Setting: It’s been two days. The CEO has been in constant meetings with Marketing, Sales, Supply Chain, and Public Relations to try and figure out if there’s any way to avoid crucifixation in the upcoming earning’s call as the product was supposed to enable the company to make the quarter’s numbers, even though it was only supposed to be out for the last month of the quarter, and the CFO has been in constant meetings with the overseas law firm, bank, and goverment trade contacts to try and figure out what happened. Worn and weary, the CEO walks into the CFO’s office at the end of a very long day just after the CFO gets off the phone with a very forlorn look on his face.
CEO: By the look on your face, I assume we just got some bad news?
CFO: Very bad news.
CEO: How bad?
CFO: This could ruin us bad!
CEO: It can’t possibly be that bad. We’ve had disruptions before, but we’ve always got through them. Our stock price has taken a beating once or twice, but it’s always bounced back.
CFO: I know, but this time … it’s … it’s different.
CEO: What happened?
CFO: It seems our supplier has went bankrupt?
CEO: So? This has happened before. Either we’ll work with whomever buys them or we’ll go with our second choice.
CFO: We can’t, in either case.
CEO: Why not?
CFO: They were immediately scooped up by their biggest competitor for pennies on the dollar – who immediately shut them down and started stripping the factory down for machines and parts to upgrade it’s other locations.
CEO: So we go with our second choice.
CFO: Our second choice, after losing the bid, signed with our biggest competitor and in exchange for an exclusive three year contract from that competitor agreed not to work with us.
CEO: Then we go with the supplier who bought our supplier’s factory.
CFO: They say they can’t keep up with their current customer’s demand and refuse to take any new business.
CEO: So we find a new supplier. What about the third possibility we reviewed. Couldn’t they take our business?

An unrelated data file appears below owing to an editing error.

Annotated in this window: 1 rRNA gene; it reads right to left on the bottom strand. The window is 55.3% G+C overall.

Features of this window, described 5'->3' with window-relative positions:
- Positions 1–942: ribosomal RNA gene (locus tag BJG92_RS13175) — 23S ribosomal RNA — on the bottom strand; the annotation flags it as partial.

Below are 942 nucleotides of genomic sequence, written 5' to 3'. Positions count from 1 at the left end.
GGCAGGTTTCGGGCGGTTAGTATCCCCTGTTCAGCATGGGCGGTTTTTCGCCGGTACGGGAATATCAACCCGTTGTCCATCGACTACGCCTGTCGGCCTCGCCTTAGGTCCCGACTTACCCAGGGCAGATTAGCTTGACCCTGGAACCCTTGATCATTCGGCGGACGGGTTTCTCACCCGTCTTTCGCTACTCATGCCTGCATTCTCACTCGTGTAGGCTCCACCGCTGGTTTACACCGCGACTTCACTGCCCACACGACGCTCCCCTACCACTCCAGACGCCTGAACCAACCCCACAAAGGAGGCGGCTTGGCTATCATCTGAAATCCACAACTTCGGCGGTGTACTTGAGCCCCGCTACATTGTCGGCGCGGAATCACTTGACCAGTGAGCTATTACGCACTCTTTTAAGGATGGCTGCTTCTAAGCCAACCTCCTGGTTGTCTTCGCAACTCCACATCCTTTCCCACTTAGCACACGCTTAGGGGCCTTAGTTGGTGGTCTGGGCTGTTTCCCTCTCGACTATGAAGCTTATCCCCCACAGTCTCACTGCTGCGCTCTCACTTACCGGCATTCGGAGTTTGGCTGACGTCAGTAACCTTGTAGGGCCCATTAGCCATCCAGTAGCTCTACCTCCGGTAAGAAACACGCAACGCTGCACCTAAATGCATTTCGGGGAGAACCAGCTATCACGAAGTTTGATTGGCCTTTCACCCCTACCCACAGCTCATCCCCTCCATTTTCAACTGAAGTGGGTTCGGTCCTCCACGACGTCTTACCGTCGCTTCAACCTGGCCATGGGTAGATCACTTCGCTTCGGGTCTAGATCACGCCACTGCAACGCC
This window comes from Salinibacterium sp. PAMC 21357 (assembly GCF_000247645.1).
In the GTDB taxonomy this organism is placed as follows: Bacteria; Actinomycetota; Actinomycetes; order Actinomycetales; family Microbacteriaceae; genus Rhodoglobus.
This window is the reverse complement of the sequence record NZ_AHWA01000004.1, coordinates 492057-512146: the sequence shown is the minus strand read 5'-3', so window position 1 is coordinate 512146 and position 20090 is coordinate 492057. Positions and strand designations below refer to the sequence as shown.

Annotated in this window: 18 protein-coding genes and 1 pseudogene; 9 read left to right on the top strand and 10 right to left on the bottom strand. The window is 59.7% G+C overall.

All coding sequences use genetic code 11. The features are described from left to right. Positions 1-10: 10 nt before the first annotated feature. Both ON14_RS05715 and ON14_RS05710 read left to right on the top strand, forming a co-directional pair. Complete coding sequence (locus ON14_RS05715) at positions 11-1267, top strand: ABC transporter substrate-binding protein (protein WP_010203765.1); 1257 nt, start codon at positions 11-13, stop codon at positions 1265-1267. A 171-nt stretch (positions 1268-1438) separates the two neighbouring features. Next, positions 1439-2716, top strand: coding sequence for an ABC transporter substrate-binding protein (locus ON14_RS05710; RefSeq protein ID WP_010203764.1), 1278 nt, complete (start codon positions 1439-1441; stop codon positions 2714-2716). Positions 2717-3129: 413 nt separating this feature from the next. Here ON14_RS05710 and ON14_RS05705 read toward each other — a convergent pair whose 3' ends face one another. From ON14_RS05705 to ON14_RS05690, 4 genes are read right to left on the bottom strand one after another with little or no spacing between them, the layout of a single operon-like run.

CFO: They’re more than willing.
CEO: Then get legal in here now and we’ll put together a proposal package and get it to them tomorrow.
CFO: It’s not that easy.
CEO: Why not? It’s what we did last time we were in this situation.
CFO: Yes, but last time it was a completely differet product line.
CFO: So, this product line requires a specialized production process.
CEO: So, we lend them the money to buy the equipment they need and off we go.
CFO: In order to improve the quality while reducing the production time and production cost, our supplier installed a special machine just for us.
CEO: So, order another one.
CFO: This machine was custom built by Advanced Custom Engineering and was make-to-order and they made only one.
CEO: So, just have them make another.
CFO: It took them six months to assemble the first one as most of the work had to be done by hand.
CEO: So it should be faster this time.
CFO: They tell me that, due to the specialized nature of the work, there’s no way they can do it less than three months, even if they had the time or the materials. They are overbooked
CEO: Then pay them overtime.
CFO: and don’t have the raw materials in stock.
CEO: Then they can order them.
CFO: One of the metals they need is a rare earth from China, that is currently in great demand and they cant’ get any for at least a month.